Archive for Friday, June 28, 2013

Summer road construction a necessary evil for Lawrence drivers and businesses

June 28, 2013


The day after Lexie Clark got her Kansas University diploma in May, she received an unwelcome graduation gift: roadway construction everywhere.

Finishing out her lease in a house near the KU campus, Clark was excited to spend her last carefree summer in Lawrence. But the constant navigational battle she fights through detours and road obstructions from City of Lawrence and KU construction projects has left Clark ready to move away from her college home.

“The road closure on Bob Billings from Crestline to Engel has been ridiculous,” Clark said. “I have to go through parking lots and neighborhoods to get anywhere. It’s dangerous and irritating.”

It's summer in Lawrence, which means the city is rushing to get several major road construction projects done, to take advantage of the local population reduction caused by KU summer vacation. That's causing detours around torn-up roadways on major thoroughfares such as Iowa Street, Bob Billings Parkway, Wakarusa Drive and Jayhawk Boulevard.

And as annoying as the construction is for drivers such as Clark, it’s even more troubling for many local businesses along the affected routes.

Cornered by construction on Naismith Drive and Jayhawk Boulevard, as well as a reroofing job at Chi Omega sorority, Sara Wade, general manager of Jayhawk Bookstore at 1420 Crescent Rd., has had the sound of jackhammers ringing in her ears all summer.

Besides the noise, the construction is bad for business, Wade said. The renovations began the day after KU graduation, a time that coincides with prime book-buying season for summer classes.

“Our sales are definitely down because of it,” Wade said. “A lot of people are calling to see if we are open or for the best route to take to here.”

Compared to last summer, Jayhawk Bookstore’s sales are down about $5,000 so far, Wade said. Still, she takes the inconvenience in stride.

“It’s summer, so we are dealing with it,” Wade said. “If this was August, I would be like, ‘move!’”

Not all business owners are as resigned to the construction as Wade.

Since the City’s Kasold-to-Crestline project along Bob Billings Parkway began in May, all has been quiet on the western front of Lawrence in the Orchard Corners Shopping Center — aside from the shrill beeps and resounding booms of construction trucks.

K.J. Jalali, co-owner of University Liquor, stares longingly at the shopping plaza’s empty parking lot. The Bob Billings project has made accessing the shopping plaza at 1410 Kasold Drive a daunting task.

Running a liquor store in a college town, Jalali knows to expect a lull in sales after the spring semester, but with the added traffic congestion this year, sales are in a greater slump.

“It’s killing us. During summertime, business hurts anyway without the students, so this construction is just the icing on the cake,” Jalali said. “They are punching us while we’re down.”

Next door, owners of the Scone Lady’s Coffee Shop had posted a sign in their window reading, “We will close early today at 1 p.m. Thank you.” Jalali says his coffeeshop neighbor closes on slow days, which have become more frequent as of late.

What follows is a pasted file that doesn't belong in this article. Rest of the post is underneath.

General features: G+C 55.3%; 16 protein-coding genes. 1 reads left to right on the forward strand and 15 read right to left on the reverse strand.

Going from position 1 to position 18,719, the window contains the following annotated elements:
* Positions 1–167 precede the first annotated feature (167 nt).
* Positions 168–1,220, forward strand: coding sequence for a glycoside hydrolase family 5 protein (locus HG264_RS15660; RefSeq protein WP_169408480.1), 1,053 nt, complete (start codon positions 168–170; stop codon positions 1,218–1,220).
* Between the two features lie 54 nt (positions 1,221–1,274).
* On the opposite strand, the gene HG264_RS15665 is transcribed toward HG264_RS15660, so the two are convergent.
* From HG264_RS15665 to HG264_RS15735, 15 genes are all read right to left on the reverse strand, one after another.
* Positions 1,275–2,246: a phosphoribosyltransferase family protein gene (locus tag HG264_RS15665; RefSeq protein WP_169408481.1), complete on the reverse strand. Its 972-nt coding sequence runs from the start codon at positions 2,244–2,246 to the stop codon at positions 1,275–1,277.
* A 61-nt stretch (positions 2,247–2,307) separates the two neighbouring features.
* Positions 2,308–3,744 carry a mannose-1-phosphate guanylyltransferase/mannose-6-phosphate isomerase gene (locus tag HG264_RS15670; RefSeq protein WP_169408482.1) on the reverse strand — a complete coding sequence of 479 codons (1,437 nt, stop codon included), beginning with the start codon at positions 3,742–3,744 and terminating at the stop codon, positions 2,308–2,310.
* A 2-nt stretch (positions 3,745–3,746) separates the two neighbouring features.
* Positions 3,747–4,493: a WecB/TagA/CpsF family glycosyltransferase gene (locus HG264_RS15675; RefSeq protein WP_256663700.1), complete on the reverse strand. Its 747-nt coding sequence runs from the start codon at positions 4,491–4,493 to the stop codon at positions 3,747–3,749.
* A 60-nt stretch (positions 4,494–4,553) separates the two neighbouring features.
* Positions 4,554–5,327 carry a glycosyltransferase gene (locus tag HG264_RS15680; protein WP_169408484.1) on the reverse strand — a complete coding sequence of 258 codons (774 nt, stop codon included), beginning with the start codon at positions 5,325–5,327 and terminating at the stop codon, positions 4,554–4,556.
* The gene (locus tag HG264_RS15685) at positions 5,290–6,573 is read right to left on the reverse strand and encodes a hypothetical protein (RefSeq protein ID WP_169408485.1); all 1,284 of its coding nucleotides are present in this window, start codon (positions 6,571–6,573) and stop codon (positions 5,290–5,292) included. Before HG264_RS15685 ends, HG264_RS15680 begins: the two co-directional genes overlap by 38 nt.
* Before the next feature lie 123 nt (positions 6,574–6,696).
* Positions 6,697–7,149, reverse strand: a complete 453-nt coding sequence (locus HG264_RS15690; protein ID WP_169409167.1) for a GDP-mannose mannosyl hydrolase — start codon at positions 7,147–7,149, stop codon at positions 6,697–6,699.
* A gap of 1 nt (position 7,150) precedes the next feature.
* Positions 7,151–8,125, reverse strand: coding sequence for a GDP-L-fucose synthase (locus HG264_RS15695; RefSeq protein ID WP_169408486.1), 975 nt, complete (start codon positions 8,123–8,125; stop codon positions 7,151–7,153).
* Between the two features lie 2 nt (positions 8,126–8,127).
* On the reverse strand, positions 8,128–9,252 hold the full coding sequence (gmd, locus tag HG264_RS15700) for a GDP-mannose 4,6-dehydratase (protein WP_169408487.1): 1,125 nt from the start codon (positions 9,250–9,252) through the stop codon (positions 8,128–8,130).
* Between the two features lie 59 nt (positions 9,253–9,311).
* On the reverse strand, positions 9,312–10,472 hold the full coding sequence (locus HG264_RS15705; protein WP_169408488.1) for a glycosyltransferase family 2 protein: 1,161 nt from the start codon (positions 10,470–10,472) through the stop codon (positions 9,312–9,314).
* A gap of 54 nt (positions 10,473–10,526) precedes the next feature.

Once August rolls around, motorists will once again have full access to the Orchard Corners shops when westbound Bob Billings Parkway, from Iowa Street, is reopened following the completion of the road construction. But in the meantime, Jalili is worried about the longterm effects of the construction on his business.

“A lot of people do not bother to go through the hassle of the detour,” Jalali said. “Customers will go to another store, then they start always going to that store and you can lose them for good.”

About a mile away, at the corner of Bob Billings and Wakarusa, construction is rerouting traffic through the shopping center that includes pet groomer and boutique Pawsh Wash. Receptionist Olivia Ewert says she has begun offering a new service: detour directions.

“We get a lot of calls for directions because it’s pretty tedious to find a way into this shopping strip,” Ewert said. “A lot of people do not know of the other entrances besides the one currently blocked off, but they find their way.”

While Pawsh Wash’s sales have not been noticably hurt by the construction, Ewert says she is still ready for the orange cones to go away.

“It was necessary and we are happy to pay it,” Ewert said. “Just get it done already.”

City communications manager Megan Gilliland said that while officials expected this summer to be challenging for many, they felt the construction projects were necessary, especially the rebuilding of the important intersection of Iowa Street, Bob Billings and the W. 15th Street entrance to KU's campus.

“We recognize that Iowa is a main artery in Lawrence,” Gilliland said, “but the infrastructure on our streets (was) failing and we had to respond.”

Lawrence driver Amy Rosales agrees that even though the construction was needed, the roadwork is aggravating.

“It’s nice that my tax dollars are being used for improvement that I can physically see," Rosales said, "but at the same time such an inconvenience to my personal and business life,”

While Kansas University freshmen will arrive to (hopefully) newly paved roads in the fall, Rosales says the college town must still go on when classes are out of session -- and the roadwork makes that difficult.

“The summertime is an opportune time for the construction since a lot of students are gone,” Rosales said, “but it’s still hectic for the remaining Lawrence life.”


akt2 4 years, 11 months ago

I'd like to know why people insist on blocking the entire intersection at 6th & Kentucky turning right into the single lane that goes across the bridge? The whole time sitting in the intersection like they are special. I guess they will find out how special they really are the day an ambulance or other emergency vehicle tries to get through. Easy money LPD. Start writing tickets.

Cindy Wallace 4 years, 10 months ago

I would like to know why, whoever is in charge of setting the lights....presumably someone with the city, can't get the lights set correctly. This is an issue every time the orange cones go up closing off the left lane going across the bridge. Which, by the way is closed more than it is open.... If you will notice, all of the traffic issues occur only because all 3 of the lights (Kentucky, Vermont and Mass) are set backwards. The first light s to turn green are Mass, Vermont, then Kentucky....during this time all of the traffic Eastbound traffic sits and waits...and wait....and waits some more. Here goes RED....First at Mass, then Vermont and lastly... Kentucky. The only time the eastbound traffic can move is when the lights at Mass and Vermont are already RED, leaving no room for the traffic coming on from Kentucky. It is so irritating to be sitting through 3 or 4 lights and watching the sequences of Red, Yellow and Green, knowing that if ANYONE at the City (incl the police force) cared enough to would be so simple to see and fix! Heaven forbid if someone in line is not paying attention and doesn't move with the rest of the traffic OR worse yet....there is someone in the northbound turn lane that needs in the straight eastbound lane! Those people will sometimes stop before a GREEN light instead of first going through. What an aggravation!